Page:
Prime Minister Jacinda Ardern has touted the benefits of trade, but warned its “social licence” must be rebuilt to the public to head off protectionist sentiment.
In a panel appearance at the Bloomberg Global Business Forum in New York on the issue of “the growing Euro-Asia alliance”, CNN’s Fareed Zakaria asked Ardern about the decision to push ahead on the CPTPP trade deal after US President Donald Trump withdrew his country upon taking office.
“It seems like one more example of countries trying to find a way to deal with the reality of a Trump administration that is at least in some ways trying to withdraw from features of US internationalism,” Zakaria said.
Ardern said the deal “is happening and it is working, it has continued on” regardless of the US position.
However, she said the “domestic realities” of trade could not be ignored, with the CPTPP posing challenges to New Zealand despite its status as an economy heavily reliant on exports.
Ardern said she was a progressive but “pro-free trade” – although she pushed back on a suggestion her government was taking a tough line on immigration, instead characterising it as being tough on exploitation of migrants.
“There was a real view amongst out domestic population that they weren’t necessarily being well served by trade deals in this current environment, and the lesson that we learnt through those negotiations was that we need to rebuild a social licence around our trade agreements.”
The Government was working to prove that trade deals could benefit SMEs, women and indigenous New Zealanders while also upholding labour and environmental standards.
Asked by Zakaria about her political beliefs, Ardern said she was a progressive but “pro-free trade” – although she pushed back on a suggestion her government was taking a tough line on immigration, instead characterising it as being tough on exploitation of migrants.
Trilateral trade push
Earlier, Ardern met with Chilean President Sebastián Piñera and Canadian Prime Minister Justin Trudeau in a “trilateral” meeting where all three leaders presented a united front on the benefits of trade.
Canada, Chile and New Zealand are all CPTPP members, and Ardern said the domestic difficulties many countries faced when trying to get the agreement across the line showed how many people felt disillusioned with trade.
“In New Zealand we’ve had the experience that globalisation, the opening up of trade, the reduction of barriers, hasn’t benefited everyone equally, and that means that trade, it could be said, has lost a bit of its social licence.”
Ardern said New Zealand was “absolutely committed to rebuilding” the mandate for trade, through its Trade for All agenda.
“Obviously it’s [trade] important for growth but it’s also important to make sure that…the benefits of that growth really reach everyone.”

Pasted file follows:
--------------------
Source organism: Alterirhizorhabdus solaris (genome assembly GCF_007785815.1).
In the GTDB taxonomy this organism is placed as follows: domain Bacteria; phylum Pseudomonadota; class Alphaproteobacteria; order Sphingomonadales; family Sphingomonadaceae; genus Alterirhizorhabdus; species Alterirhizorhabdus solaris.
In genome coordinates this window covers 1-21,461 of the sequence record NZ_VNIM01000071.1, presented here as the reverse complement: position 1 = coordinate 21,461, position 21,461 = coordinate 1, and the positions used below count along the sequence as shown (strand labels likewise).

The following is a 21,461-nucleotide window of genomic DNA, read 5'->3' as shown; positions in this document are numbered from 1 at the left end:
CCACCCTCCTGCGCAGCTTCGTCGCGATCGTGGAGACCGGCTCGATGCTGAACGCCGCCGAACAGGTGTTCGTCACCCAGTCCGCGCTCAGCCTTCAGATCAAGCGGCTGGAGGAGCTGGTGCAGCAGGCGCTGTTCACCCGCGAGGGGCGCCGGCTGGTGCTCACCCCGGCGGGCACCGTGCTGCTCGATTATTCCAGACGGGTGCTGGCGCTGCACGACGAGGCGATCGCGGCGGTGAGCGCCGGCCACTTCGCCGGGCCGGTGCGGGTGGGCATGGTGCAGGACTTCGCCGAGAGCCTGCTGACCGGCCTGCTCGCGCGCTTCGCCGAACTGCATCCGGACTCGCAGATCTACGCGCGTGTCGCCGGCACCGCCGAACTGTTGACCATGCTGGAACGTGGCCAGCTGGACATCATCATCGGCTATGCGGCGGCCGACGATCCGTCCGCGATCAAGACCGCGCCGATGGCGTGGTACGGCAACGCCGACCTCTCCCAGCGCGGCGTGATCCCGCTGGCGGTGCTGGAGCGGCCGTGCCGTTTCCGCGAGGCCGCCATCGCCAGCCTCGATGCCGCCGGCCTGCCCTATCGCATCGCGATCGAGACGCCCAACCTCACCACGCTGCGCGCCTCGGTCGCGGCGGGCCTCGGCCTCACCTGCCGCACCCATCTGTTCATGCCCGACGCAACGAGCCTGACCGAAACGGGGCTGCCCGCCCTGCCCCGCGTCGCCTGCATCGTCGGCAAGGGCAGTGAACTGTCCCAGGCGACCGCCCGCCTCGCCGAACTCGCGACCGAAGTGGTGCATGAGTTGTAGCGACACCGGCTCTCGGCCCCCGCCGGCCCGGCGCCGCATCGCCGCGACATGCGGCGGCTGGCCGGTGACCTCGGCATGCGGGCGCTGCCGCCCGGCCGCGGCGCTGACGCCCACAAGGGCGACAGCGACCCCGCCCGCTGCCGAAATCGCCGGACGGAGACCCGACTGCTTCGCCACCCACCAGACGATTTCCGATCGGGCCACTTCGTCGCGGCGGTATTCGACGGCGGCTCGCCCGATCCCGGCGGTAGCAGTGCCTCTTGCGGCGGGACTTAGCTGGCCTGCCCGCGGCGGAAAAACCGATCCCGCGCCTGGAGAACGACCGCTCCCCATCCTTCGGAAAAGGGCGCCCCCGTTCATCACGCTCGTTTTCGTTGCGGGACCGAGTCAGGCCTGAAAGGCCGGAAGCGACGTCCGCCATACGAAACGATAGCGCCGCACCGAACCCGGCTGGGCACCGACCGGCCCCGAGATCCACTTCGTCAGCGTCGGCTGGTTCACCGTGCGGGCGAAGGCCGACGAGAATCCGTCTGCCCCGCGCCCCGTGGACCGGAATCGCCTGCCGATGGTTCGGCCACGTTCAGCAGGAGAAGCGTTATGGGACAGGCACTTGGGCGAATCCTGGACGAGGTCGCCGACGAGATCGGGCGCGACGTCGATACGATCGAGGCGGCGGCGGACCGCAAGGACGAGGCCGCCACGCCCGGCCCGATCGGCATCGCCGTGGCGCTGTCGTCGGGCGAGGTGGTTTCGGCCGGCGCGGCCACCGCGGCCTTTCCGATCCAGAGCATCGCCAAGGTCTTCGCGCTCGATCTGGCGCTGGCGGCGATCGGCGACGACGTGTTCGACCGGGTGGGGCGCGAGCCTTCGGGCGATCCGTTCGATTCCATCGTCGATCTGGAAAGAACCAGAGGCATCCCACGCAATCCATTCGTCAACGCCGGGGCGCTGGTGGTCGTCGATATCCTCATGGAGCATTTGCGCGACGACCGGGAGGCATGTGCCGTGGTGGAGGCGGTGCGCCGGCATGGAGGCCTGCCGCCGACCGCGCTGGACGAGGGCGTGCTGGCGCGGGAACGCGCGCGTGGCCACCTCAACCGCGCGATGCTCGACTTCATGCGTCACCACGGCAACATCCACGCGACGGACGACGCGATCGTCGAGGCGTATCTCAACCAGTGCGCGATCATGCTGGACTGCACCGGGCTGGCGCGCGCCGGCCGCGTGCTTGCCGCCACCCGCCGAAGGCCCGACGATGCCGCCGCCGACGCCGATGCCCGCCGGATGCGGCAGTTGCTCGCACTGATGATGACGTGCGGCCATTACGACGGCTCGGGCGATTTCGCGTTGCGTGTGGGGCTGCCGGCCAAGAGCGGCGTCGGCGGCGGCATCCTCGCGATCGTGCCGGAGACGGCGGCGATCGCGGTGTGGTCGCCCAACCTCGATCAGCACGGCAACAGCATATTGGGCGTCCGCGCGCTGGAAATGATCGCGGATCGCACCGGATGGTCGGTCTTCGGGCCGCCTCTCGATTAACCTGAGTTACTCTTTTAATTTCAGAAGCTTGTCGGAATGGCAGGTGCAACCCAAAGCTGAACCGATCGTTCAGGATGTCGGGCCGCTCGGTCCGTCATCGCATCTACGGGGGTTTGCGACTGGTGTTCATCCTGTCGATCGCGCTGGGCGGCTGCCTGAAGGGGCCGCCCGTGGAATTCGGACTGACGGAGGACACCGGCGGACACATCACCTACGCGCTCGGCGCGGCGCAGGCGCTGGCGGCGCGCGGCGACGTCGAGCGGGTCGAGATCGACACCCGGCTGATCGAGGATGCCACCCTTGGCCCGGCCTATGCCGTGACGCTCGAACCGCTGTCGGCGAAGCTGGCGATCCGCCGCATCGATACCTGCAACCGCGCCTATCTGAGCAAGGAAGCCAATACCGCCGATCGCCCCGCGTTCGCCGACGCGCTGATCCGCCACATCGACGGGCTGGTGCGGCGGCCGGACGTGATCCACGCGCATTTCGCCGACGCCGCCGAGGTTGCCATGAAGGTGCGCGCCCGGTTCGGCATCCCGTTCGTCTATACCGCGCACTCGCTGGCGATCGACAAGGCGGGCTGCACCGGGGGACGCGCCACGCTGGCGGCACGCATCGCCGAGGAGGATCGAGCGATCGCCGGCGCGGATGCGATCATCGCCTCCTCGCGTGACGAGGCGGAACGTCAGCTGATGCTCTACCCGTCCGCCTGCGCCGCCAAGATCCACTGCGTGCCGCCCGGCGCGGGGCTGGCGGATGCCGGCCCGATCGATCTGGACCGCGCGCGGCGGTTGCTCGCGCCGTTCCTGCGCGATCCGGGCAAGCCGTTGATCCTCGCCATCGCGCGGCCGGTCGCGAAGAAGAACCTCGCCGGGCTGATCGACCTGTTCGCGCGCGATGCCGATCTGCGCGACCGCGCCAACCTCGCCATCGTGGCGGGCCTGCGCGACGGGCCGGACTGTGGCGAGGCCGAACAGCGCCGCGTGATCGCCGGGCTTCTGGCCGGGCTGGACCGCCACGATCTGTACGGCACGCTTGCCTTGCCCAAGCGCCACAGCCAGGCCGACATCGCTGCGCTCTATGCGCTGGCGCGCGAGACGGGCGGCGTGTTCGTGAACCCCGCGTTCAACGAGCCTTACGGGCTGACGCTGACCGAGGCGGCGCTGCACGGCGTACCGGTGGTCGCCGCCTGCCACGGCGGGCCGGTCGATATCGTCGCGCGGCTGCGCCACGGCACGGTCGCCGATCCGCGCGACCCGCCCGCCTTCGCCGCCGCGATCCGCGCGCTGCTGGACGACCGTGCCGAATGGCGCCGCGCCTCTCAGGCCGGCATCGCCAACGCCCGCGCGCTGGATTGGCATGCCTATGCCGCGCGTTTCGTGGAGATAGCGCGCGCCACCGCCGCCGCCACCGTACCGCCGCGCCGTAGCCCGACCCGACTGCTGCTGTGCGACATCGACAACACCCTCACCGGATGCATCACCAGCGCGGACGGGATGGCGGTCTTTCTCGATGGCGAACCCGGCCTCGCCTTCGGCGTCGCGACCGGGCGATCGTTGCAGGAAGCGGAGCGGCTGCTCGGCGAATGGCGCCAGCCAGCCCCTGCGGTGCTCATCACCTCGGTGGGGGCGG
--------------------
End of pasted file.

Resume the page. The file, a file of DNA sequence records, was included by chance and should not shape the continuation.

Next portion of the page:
“We’re out there asking New Zealanders what they want to see from future free trade agreements: we want to model what prosperous trade that benefits and creates a more inclusive society and lifts everyone up more generally, what it would look like.”
Trudeau said it had become clear to him that progressive leaders did not often talk about the importance of trade, including in setting labour standards, environmental protections, and improved support for indigenous people.”
“Obviously it’s important for growth but it’s also important to make sure that…the benefits of that growth really reach everyone.”
Piñera said governments needed to “prove and convince everyone that trade will be good for them”.
“Some people think they will be left out…we need to not only convince people…more trade and better trade will be to the benefit of all the groups, particularly those groups that are reluctant about trade, which in our country are small firms and native people.”
Ardern hinted at a future meeting between the three leaders or their countries’ representatives, saying there were “plans to do something more formal to really lock in this agenda that we share”.
Ardern’s government, including her Trade and Export Growth Minister David Parker, have been clear about their desire to put in work to avoid the protectionist sentiment dogging other parts of the world.
Following Trump’s UN speech, in which he appealed to sovereignty over globalism, Ardern said she agreed with some of the president’s concerns about the effects of globalisation but not in his prescription to cure it.
“It’s our job to make sure that we ensure our people benefit from trade; that we have prosperity for everyone. We can either choose to do that through isolationism or through multilateralism, a collective approach.”
Later Thursday morning (NZT), Ardern will speak at French President Emmanuel Macron’s One Planet summit, having earlier today participated in a high-level dialogue on climate change led by UN Secretary-General Antonio Guterres.